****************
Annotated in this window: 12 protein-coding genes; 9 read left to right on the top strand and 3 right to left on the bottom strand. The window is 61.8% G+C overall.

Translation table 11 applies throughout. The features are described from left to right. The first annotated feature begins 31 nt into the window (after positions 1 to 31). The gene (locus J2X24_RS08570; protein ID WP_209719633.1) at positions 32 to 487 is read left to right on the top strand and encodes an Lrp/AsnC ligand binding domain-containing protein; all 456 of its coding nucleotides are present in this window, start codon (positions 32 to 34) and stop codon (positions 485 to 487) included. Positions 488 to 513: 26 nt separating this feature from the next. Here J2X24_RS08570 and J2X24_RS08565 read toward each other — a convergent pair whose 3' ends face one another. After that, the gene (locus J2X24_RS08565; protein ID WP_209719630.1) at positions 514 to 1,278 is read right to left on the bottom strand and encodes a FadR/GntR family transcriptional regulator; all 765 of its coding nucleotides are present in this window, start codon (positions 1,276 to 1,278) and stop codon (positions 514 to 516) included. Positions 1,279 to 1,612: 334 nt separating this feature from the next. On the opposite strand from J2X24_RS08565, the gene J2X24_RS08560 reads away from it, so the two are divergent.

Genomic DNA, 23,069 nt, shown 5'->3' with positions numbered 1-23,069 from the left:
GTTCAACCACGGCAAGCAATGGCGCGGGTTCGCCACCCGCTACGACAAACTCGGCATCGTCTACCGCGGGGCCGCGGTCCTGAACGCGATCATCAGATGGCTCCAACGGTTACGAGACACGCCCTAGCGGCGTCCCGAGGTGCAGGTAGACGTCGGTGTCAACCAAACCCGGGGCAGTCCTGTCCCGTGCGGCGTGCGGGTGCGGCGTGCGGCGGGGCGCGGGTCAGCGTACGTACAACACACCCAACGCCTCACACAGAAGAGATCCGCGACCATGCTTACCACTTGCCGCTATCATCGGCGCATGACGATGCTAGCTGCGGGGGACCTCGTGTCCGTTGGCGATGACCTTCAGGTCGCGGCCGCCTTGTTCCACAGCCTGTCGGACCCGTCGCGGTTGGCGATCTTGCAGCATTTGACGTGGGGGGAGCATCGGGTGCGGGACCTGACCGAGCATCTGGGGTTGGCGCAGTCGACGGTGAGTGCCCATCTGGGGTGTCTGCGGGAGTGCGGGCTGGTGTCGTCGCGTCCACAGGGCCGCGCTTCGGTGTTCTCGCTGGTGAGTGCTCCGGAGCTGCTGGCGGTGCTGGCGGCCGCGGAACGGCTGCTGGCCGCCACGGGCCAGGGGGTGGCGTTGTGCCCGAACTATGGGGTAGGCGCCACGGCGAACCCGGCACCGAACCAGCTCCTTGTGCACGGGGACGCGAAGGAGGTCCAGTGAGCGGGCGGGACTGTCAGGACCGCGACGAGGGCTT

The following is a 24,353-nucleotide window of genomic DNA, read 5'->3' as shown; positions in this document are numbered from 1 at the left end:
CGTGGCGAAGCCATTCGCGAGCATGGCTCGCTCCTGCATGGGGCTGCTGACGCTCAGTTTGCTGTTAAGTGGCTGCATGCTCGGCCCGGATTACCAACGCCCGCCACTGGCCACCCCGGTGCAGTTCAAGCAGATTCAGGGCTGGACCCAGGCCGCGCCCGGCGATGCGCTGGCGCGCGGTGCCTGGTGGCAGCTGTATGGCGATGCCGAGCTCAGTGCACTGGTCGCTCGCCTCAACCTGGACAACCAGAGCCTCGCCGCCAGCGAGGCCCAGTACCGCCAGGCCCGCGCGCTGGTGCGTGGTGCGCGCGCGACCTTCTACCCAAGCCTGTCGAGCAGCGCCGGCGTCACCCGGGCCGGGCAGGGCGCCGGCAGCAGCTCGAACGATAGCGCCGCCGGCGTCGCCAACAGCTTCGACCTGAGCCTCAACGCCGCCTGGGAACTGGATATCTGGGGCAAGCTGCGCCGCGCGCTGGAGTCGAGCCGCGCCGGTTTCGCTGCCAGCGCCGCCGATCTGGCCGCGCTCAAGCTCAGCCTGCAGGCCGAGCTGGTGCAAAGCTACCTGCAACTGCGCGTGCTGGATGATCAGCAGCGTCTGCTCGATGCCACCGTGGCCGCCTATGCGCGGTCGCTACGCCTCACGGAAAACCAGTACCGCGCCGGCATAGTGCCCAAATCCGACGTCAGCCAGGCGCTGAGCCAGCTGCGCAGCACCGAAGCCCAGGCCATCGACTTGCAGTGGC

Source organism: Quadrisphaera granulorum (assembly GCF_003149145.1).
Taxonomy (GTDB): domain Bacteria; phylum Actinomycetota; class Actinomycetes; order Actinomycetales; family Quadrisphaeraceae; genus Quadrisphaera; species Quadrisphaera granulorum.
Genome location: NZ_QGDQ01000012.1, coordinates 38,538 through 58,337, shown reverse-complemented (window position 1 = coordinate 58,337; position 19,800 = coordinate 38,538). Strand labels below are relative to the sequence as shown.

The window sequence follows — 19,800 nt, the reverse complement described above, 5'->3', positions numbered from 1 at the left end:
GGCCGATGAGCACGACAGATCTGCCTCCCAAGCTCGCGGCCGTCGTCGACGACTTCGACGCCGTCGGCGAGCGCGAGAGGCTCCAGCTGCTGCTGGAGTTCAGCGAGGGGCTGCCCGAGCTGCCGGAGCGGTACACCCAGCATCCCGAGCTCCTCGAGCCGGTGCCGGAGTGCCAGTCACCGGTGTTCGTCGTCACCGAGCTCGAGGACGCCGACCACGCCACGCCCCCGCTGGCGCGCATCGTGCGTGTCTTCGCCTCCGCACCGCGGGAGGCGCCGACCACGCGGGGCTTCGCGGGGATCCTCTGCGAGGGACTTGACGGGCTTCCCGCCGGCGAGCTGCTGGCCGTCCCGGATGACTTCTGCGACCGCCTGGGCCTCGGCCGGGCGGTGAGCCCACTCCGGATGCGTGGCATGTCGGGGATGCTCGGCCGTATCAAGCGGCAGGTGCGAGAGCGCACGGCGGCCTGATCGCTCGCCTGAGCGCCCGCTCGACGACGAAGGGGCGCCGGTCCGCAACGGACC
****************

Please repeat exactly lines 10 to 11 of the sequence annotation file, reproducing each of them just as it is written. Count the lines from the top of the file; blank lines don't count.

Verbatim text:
The window sequence follows — 19,800 nt, the reverse complement described above, 5'->3', positions numbered from 1 at the left end:
GGCCGATGAGCACGACAGATCTGCCTCCCAAGCTCGCGGCCGTCGTCGACGACTTCGACGCCGTCGGCGAGCGCGAGAGGCTCCAGCTGCTGCTGGAGTTCAGCGAGGGGCTGCCCGAGCTGCCGGAGCGGTACACCCAGCATCCCGAGCTCCTCGAGCCGGTGCCGGAGTGCCAGTCACCGGTGTTCGTCGTCACCGAGCTCGAGGACGCCGACCACGCCACGCCCCCGCTGGCGCGCATCGTGCGTGTCTTCGCCTCCGCACCGCGGGAGGCGCCGACCACGCGGGGCTTCGCGGGGATCCTCTGCGAGGGACTTGACGGGCTTCCCGCCGGCGAGCTGCTGGCCGTCCCGGATGACTTCTGCGACCGCCTGGGCCTCGGCCGGGCGGTGAGCCCACTCCGGATGCGTGGCATGTCGGGGATGCTCGGCCGTATCAAGCGGCAGGTGCGAGAGCGCACGGCGGCCTGATCGCTCGCCTGAGCGCCCGCTCGACGACGAAGGGGCGCCGGTCCGCAACGGACC